Sales Goals and Projections for THE SHOW

salesBridal Show Preparation is more than just packing a couple of plastic crates with miscellaneous ‘show gear’. But Step One is goals and projections.

If you haven’t thought out the math, that is the first place to start. Ask yourself these questions… and if you don’t have the precise answers, on the tip of your tongue, trace them back, and figure it out.

  • What is your average sales per wedding, from a bridal show?
  • What number (or percentage) of bookings/sales are scheduled on a Saturday? How many are Sunday through Thursday?
  • How much unsold capacity do you have on Saturdays?… More specifically… For the first six months, post-fall Bridal Show, how much unsold inventory do you have?
  • What are your hard costs associated with participating in the bridal show?
    • Booth Rental
    • Decor
    • Staff (pre, during, & post show)
    • Transportation & Set Up Labor
  • Staffing minimums: Have you allocated at least three of your team members to sell and service prospects in a single-booth? It’s important to be able to take breaks, rotate, and relieve each other.
  • What is your show break-even point? – Defined as: How many dollars in sales do you need to make to cover the costs of those sales and recoup your marketing investment in the show? It is at that tipping point that your per-event marketing expense begins to plummet with each additional sale.
  • Historically, how many people to you need to meet, and speak with, at the show, to set each appointment?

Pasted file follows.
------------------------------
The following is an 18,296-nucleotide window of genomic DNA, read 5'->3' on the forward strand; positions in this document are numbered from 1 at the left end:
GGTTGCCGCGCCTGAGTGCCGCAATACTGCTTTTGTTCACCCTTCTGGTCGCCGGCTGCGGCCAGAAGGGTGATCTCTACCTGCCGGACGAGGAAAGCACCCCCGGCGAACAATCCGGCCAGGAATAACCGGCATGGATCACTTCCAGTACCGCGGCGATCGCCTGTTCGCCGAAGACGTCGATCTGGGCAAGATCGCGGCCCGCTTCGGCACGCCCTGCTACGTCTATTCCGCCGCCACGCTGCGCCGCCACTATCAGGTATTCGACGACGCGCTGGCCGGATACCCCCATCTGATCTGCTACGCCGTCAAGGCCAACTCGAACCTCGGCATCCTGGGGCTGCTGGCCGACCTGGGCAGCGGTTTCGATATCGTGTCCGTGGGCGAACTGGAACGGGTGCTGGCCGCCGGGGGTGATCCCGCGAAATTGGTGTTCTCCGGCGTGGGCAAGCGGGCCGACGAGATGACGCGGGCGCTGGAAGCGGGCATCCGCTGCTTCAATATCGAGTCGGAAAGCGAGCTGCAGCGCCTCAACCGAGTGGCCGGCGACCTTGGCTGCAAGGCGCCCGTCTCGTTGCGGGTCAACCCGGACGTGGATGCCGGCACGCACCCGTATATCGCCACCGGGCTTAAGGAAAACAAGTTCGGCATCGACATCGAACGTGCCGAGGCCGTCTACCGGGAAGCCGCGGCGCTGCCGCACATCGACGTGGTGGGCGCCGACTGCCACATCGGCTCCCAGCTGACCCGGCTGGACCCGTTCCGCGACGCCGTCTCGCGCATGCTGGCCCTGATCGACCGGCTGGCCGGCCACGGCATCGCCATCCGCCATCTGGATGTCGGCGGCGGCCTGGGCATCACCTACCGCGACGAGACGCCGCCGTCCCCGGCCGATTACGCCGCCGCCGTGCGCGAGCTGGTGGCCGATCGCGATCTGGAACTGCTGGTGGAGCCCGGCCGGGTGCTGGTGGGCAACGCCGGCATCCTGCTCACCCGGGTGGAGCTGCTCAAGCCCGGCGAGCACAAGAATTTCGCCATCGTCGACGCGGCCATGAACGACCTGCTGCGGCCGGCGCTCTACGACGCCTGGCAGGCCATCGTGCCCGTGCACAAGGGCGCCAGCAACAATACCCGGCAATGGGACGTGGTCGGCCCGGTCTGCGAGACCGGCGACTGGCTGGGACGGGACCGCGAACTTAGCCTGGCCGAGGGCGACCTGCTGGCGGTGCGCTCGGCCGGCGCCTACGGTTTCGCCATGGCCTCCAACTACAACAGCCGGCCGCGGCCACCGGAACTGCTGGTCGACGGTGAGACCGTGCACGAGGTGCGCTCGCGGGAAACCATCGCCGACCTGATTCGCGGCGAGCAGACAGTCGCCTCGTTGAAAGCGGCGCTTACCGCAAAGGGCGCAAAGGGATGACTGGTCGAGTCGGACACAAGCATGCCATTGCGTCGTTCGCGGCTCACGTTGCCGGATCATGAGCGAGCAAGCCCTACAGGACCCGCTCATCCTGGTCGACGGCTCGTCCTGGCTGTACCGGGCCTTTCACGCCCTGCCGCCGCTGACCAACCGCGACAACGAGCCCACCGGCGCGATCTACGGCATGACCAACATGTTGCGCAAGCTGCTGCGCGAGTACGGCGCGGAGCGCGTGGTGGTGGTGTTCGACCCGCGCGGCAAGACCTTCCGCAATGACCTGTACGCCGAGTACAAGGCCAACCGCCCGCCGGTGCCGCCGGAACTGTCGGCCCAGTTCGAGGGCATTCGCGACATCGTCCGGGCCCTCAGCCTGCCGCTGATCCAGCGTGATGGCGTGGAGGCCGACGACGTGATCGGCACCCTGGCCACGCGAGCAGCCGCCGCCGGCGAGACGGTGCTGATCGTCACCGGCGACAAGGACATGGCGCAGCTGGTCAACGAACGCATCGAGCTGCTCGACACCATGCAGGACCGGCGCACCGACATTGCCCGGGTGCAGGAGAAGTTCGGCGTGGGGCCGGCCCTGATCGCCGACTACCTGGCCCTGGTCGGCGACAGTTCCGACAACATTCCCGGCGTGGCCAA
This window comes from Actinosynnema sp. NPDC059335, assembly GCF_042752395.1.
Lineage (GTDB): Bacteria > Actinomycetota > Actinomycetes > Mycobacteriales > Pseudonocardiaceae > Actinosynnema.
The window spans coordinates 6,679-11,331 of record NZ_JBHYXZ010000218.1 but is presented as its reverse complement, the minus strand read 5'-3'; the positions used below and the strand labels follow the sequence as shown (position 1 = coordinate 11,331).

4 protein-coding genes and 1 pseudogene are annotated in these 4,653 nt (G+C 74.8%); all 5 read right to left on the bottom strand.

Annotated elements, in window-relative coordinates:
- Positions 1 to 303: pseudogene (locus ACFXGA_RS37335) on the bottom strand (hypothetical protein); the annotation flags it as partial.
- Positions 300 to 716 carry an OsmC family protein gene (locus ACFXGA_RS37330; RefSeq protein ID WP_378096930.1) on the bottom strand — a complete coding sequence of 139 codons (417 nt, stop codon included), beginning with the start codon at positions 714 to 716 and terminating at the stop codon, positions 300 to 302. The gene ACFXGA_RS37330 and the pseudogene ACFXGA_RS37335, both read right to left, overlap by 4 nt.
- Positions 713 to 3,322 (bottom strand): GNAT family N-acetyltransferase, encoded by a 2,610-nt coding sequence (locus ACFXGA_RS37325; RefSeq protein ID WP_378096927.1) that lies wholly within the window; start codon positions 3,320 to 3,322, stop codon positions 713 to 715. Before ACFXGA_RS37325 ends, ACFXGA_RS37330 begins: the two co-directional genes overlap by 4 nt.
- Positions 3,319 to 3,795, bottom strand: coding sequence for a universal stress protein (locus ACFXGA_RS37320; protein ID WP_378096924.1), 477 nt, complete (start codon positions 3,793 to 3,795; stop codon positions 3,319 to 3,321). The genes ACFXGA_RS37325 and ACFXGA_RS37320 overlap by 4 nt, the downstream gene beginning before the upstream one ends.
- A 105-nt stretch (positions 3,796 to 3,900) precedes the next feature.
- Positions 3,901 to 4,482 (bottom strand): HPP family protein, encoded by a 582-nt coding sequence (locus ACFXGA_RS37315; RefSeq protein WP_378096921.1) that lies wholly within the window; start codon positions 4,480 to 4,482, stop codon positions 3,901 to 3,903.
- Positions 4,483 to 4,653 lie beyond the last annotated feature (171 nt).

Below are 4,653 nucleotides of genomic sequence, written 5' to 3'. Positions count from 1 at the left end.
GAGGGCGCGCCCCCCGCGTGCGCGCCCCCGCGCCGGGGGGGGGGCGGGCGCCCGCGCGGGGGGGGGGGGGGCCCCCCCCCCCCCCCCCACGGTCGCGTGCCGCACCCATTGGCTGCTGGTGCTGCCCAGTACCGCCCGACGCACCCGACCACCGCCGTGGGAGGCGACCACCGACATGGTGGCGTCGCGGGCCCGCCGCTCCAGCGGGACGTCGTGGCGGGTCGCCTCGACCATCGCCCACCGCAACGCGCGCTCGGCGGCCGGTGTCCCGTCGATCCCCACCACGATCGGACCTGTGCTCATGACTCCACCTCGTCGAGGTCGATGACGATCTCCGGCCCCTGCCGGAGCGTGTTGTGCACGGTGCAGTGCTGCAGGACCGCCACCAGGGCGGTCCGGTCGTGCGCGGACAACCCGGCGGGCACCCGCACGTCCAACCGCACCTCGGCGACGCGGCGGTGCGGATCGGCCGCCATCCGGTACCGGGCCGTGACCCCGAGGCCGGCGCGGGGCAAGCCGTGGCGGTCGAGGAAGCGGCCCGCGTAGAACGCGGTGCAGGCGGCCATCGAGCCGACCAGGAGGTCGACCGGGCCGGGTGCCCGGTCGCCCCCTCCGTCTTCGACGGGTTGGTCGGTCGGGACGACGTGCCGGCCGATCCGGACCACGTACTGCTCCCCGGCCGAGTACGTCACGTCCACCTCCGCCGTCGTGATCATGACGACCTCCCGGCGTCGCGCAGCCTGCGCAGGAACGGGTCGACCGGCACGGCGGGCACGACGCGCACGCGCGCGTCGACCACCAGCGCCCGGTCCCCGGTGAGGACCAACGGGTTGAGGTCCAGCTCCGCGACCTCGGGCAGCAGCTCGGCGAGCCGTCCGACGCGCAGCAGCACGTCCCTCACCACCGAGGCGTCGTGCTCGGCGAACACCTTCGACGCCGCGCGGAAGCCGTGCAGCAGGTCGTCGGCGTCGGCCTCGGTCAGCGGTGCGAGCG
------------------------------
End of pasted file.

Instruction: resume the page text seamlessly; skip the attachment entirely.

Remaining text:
• For each ten appointments you set, how many will be completed? What can you do to get as close as possible to ten out of ten?
  • What percentage of appointments become final sales?
  • As you have calculated your return for appointments, similarly, what are your historic conversions to appointments and sales for telephone follow-up, emails, and regular mail?

Spreading out all these calculations in front of you, there should be three levels of goals to meet or exceed.

  1. Break-Even Point of Sales
  2. A Projected ‘Reasonable’ Level of Sales that will return a comfortable profit.
  3. A ‘Wildly Successful’ Level of Sales that significantly exceeds your goals and expectations.

Sales Level Psychology: Your planning and strategy you get you to the break event point. When the show producers attracts, 800-1200 brides, more or less, depending on season, you should get your share of appointments and sales.

Going from break-event point to your final sales total is NOT a pass-fail situation. If you attain a reasonable return for the day, but did not break world records, you have not failed. You simply have room for improvement.

Break it down… by the hour, by the day… during open-floor selling periods. Allow for different traffic flow during fashion shows… immediately after shows. Maybe your business can capitalize on a few prospects in your booth while the vast majority of people are attending the fashion show.

Now… breathe… review this outline… add to it. Adjust the trajectory for your business.

One other thing: Don’t obsess with the competition. Some categories will see more competitors than others. Just make certain your business is distinct, and presents itself with clarity and purpose. You will earn your share and of new clients…. your share, and more.

That’s your #1 goal. 

Andy Ebon

Andy Ebon
Wedding Marketing Expert
The Wedding Marketing Blog

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